He had said, "I’m sick."
She remembered him not wanting to go to their niece’s piano recital in August.
Now the branches of the white oaks were bare and she shuddered in the breeze. She pulled her sweater tighter around her large shoulders, watched a lone goose fly by thrashingly overhead, and cursed under her breath, "Dammit Walter."
Saturday morning and he had dragged her out of bed, down to the pond, and out onto the water in the small fishing canoe they kept underneath the dock. Even in the chilled air the effort of pulling the boat across the small embankment had caused her to sweat.
It was December, but they hadn’t yet gotten their first snow. Newscasters said the air was exceptionally dry in the Heartland this year. She marked time by the forecasts.
And then, the school bus had rattled by that Friday afternoon, making its way down route three for the last time before the holiday break. But they hadn’t been home to hear it.
"Regan." He’d said her name. Just like that. "It’s time."
She cursed him again for knowing, for always knowing before her, more than her.
She shifted and the boat rocked gently on the cold water.
So, you’re going out? she had wanted to say to him that afternoon five days ago. A joke. But then she felt a pang of remorse and bit her tongue.
"Well, now we’re doing something together," she said.
She had wanted to go out more; they were always at home. She nagged him. "Walter. My sister told me that new restaurant on First Street , Merriam’s, is worth a visit. She told me to try the blueberry pie. They don’t use too much sugar. And the prices are good." He snorted, and she realized he’d fallen asleep while she was talking.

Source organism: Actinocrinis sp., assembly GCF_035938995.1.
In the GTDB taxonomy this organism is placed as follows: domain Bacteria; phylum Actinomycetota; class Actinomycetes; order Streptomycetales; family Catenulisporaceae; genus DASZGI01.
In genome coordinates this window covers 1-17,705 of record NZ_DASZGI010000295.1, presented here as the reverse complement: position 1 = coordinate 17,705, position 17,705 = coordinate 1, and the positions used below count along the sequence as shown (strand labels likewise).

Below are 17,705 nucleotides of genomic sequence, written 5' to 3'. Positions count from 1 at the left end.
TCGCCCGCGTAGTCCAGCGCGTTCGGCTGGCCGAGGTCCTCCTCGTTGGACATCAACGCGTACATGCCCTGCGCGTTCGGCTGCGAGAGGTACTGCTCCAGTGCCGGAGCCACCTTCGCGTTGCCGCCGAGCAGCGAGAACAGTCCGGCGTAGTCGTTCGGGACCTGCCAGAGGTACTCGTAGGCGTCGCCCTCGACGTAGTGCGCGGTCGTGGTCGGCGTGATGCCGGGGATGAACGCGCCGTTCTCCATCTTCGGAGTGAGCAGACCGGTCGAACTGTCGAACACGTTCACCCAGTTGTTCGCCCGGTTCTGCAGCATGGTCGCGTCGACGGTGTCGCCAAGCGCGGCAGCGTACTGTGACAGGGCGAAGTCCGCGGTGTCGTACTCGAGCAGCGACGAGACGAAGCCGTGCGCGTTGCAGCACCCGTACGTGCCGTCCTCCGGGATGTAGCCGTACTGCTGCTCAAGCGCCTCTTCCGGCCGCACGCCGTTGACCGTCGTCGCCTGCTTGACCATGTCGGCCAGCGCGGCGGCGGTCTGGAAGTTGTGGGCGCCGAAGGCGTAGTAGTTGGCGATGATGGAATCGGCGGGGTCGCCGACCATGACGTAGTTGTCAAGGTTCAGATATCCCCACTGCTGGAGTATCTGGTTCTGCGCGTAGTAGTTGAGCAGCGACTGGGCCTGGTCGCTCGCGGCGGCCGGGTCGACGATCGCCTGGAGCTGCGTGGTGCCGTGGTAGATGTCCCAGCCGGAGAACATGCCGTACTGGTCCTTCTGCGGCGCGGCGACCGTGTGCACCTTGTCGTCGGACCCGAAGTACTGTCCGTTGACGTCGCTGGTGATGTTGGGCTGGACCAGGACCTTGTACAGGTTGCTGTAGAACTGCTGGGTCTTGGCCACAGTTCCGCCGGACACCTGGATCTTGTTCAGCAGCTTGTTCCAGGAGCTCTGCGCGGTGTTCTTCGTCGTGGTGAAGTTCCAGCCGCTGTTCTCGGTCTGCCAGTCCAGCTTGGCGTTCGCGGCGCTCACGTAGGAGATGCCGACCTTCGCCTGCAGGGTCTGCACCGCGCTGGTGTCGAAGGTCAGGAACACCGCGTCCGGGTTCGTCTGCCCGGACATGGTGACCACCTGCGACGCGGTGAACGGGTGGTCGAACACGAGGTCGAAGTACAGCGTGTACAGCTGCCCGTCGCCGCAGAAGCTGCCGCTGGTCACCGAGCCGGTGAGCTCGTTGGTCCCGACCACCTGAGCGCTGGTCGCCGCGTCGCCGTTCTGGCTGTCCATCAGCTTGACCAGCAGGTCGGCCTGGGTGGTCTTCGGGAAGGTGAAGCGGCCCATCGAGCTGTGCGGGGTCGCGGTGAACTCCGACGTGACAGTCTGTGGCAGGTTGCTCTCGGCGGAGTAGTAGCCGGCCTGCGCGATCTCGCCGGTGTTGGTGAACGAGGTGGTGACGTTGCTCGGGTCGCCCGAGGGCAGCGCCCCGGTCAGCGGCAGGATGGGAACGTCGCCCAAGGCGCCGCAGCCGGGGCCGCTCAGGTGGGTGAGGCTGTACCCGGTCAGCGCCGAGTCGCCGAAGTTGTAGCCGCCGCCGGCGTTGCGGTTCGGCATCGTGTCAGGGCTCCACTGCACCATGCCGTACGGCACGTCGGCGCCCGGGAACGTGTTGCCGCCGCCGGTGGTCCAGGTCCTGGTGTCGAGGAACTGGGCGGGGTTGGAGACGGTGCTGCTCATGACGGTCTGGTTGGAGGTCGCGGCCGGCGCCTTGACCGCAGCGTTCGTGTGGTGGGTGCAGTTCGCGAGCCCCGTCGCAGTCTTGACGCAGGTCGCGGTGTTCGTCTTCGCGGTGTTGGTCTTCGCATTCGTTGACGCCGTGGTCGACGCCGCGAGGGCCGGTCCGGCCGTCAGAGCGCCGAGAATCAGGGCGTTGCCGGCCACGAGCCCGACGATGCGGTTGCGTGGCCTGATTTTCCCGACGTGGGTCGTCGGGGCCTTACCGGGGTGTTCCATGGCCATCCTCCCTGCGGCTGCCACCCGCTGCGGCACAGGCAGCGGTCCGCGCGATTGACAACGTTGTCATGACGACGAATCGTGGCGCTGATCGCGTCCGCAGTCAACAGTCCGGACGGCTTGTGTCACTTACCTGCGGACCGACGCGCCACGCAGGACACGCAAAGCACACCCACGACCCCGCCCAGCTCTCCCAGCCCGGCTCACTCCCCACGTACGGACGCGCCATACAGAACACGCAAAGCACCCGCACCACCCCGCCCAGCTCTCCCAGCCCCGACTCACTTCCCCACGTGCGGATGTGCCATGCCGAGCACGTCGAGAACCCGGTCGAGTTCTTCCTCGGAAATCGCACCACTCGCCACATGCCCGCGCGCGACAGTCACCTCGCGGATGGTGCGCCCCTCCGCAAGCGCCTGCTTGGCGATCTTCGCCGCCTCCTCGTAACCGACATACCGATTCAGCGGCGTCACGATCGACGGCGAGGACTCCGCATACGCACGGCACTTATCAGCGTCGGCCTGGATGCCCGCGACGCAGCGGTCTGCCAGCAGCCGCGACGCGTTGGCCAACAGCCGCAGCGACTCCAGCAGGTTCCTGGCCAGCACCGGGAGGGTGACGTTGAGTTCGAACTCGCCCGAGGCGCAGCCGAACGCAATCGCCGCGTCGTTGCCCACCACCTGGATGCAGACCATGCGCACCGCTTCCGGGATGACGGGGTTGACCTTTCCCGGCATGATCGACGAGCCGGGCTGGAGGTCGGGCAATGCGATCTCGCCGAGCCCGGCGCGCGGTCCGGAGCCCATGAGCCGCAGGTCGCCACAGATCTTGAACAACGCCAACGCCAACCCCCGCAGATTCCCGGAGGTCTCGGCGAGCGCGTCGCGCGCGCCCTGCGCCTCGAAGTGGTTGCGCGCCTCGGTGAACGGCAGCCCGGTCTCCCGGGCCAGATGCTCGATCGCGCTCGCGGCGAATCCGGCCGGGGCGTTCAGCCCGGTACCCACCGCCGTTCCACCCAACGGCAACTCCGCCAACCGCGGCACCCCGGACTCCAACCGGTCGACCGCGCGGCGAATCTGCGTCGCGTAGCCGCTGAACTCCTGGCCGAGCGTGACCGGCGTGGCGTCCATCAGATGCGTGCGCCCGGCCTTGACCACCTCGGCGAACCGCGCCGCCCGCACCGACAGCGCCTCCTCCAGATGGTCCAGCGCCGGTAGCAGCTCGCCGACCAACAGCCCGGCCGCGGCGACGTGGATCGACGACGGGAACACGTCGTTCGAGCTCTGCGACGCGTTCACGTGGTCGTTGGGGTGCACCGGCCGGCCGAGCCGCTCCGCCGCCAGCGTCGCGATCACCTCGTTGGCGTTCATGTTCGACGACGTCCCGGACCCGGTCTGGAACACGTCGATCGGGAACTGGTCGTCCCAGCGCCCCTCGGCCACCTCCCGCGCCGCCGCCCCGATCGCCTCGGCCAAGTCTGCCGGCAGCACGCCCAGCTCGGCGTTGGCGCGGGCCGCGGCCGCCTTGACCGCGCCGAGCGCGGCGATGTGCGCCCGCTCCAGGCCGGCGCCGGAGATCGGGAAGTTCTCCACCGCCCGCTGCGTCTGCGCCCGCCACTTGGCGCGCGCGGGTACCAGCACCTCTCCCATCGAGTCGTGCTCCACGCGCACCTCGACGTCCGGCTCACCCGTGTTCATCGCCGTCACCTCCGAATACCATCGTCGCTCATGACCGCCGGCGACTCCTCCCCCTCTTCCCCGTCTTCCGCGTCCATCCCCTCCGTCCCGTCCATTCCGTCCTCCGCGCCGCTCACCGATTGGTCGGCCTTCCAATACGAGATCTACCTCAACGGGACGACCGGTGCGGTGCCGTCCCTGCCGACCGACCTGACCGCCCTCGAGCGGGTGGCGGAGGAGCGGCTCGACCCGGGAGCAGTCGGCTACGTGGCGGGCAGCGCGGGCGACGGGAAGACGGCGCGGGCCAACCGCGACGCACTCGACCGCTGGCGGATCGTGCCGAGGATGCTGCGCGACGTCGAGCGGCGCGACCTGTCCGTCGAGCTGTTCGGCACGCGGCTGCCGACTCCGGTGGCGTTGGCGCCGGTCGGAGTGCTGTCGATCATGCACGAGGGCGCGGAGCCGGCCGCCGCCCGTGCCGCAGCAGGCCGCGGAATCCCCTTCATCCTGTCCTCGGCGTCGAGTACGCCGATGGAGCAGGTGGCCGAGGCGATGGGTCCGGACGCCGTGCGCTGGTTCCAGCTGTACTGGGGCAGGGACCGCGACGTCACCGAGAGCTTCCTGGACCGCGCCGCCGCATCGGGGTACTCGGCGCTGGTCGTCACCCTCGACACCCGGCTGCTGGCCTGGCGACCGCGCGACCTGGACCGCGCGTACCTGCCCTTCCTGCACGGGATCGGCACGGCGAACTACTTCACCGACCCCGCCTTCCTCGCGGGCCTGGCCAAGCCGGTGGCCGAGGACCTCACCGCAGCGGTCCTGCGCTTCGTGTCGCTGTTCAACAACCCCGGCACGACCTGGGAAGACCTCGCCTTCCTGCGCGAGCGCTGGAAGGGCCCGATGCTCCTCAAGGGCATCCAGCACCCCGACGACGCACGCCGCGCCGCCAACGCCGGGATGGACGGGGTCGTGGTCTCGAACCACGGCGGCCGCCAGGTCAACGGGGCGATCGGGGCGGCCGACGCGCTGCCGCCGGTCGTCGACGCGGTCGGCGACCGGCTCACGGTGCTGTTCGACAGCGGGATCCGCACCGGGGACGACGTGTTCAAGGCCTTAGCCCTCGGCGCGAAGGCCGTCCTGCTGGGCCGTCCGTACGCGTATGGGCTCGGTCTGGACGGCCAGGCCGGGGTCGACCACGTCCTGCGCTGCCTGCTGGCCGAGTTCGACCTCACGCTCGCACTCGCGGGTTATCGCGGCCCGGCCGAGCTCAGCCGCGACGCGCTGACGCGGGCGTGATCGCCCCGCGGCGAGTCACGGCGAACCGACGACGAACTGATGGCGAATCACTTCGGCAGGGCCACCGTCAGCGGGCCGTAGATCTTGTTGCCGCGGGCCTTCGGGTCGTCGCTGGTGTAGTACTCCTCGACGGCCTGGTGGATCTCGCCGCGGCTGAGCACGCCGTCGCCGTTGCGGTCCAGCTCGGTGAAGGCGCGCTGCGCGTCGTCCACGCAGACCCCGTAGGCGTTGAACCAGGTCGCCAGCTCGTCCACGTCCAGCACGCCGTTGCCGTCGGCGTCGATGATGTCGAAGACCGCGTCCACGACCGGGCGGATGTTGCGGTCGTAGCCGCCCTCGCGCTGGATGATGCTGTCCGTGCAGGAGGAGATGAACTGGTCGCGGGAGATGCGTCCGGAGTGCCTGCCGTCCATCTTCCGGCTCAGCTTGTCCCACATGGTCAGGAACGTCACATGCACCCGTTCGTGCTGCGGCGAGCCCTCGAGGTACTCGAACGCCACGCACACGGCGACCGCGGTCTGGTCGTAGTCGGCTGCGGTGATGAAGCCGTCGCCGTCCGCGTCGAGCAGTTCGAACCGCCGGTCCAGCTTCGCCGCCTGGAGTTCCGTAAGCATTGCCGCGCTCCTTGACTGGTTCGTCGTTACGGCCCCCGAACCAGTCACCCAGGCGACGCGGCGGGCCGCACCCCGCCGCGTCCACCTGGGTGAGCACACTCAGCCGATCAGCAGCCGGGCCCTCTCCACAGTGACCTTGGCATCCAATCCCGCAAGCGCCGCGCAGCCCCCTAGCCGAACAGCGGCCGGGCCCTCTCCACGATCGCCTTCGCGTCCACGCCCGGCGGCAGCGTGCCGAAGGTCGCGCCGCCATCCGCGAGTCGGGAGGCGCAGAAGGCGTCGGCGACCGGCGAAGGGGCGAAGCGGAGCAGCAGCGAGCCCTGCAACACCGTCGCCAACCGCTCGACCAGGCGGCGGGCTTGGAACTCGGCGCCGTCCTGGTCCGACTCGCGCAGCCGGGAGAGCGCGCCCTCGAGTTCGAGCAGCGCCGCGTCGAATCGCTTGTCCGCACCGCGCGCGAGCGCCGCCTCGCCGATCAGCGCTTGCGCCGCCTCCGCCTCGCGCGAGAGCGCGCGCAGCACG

Fourth of July was the last time they’d gone somewhere together. Her sister was having a picnic.
"Re. Where’s the ketchup, Re?" His left hand was propped on the edge of the table holding a naked hotdog in a bun. His right hand was flailing about almost detached from himself, the near-empty beer can spitting up a few suds. Was he trying to get her attention?
She looked down at the table. The ketchup was sitting next to his plate inches from the hotdog. She turned away without answering him. If he was trying to be funny, she wasn’t laughing.
"It’s right in front of you," cried their niece. She was a little pig-tailed girl in a lacey-white dress.
He looked down. "Where?"
The girl picked up the bottle of ketchup, opened it, and squirted a fat line across her uncle’s hotdog.
"Thanks, honey, but that’s mustard. I wanted ketchup."
She looked at him blankly.
Regan pretended not to hear. She had been good at pretending.
But now, it had caught up with her.
Fingering the design around the edge of the pewter canister, Regan burst into laughter. The memory stung. She laughed harder, pulling the container to her chest and hugging it into her breasts.
"What about me?"
Her laughter turned to tears.
"What about me?"
She composed herself. Wiped her eyes and nose with the sleeve of her sweater. Then slowly, she removed the lid. She sat staring into it for a minute. Finally, taking it by the handle, without thinking, just the act of doing, she whipped her arm up and out, scattering the contents into the air.